Following a heated debate, the Senate has postponed its vote on proposed legislation to curb sexual assault in the military. 

The Military Justice Improvement Act was introduced in Congress as a way to improve the handling of sexual assault, abuse and discrimination in the military community. If passed, the bill would amend title 10 of the United States Code, which leaves the charging of sexual assault crimes up to military commanders under the current Uniform Code of Military Justice. While the bill was debated during the Senate's session last week as part of the discussion on the National Defense Authorization Act, The Huffington Post reported that the Senate went to Thanksgiving recess without voting on the legislation. 

The bill was sponsored by Sen. Kirsten Gillibrand (D-N.Y.). Both Sen. Gillibrand and Claire McCaskill (D-Mo.) sit on the Senate Armed Services Committee and are looking to reform the way in which sexual assaults on military members are reported, charged and convicted, Mother Jones reported. Currently, military commanders have the final say whether a perpetrator of a sexual assault is charged, while commanding officers can overturn any sexual assault conviction.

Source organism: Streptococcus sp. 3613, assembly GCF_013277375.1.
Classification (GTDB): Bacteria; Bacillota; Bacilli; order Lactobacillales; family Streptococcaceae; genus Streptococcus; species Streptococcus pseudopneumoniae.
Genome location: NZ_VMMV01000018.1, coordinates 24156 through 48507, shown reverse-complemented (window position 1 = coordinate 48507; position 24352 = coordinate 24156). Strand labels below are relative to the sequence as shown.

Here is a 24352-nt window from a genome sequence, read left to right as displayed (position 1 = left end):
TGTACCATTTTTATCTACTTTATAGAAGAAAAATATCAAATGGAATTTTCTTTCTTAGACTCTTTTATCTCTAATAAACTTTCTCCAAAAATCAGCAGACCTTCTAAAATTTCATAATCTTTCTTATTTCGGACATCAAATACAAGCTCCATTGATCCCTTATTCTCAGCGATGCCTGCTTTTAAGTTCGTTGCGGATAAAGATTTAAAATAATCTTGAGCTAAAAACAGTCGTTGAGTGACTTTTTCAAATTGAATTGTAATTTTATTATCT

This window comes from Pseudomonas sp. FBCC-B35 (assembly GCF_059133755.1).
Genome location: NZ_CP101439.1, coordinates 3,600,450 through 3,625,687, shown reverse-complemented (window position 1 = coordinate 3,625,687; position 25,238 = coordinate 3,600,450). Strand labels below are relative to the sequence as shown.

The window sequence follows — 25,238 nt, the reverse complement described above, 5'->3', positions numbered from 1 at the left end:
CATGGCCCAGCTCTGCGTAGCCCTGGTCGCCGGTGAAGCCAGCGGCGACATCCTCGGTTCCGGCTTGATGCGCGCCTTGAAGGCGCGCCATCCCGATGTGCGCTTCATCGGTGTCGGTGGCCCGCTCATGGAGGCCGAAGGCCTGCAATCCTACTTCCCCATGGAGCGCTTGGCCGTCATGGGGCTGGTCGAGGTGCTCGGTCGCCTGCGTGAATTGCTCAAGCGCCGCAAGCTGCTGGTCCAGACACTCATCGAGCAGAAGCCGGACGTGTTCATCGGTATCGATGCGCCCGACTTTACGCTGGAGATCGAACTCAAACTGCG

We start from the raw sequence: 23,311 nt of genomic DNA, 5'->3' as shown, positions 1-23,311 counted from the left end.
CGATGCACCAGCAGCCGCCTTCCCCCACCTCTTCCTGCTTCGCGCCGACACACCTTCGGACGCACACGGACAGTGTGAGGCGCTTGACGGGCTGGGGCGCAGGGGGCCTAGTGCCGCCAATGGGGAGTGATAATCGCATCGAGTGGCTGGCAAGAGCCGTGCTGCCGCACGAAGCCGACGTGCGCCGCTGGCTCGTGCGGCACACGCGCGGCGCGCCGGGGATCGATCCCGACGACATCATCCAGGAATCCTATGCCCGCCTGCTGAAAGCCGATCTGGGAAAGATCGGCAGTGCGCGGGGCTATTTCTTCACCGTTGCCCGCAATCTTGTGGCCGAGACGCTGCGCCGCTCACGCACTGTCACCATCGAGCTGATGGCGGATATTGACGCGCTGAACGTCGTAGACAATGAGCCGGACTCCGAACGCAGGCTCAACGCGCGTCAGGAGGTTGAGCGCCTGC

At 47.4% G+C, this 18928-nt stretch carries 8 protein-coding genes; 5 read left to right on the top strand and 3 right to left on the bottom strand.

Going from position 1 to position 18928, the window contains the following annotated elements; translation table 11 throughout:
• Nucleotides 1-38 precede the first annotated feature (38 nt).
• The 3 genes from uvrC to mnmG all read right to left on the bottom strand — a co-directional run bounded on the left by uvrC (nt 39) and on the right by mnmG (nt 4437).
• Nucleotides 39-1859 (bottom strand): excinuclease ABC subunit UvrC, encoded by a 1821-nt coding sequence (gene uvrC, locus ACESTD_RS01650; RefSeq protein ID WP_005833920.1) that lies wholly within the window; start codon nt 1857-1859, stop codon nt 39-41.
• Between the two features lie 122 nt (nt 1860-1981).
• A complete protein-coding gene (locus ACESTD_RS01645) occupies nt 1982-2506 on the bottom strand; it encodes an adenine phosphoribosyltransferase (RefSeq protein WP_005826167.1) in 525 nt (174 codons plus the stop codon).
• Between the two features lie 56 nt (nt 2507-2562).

More than 50 senators currently support the bill, including Sen. Rand Paul, Ted Cruz and Al Franken, The Huffington Post reported. The news source added that the Senate will take up the legislation following the Thanksgiving break.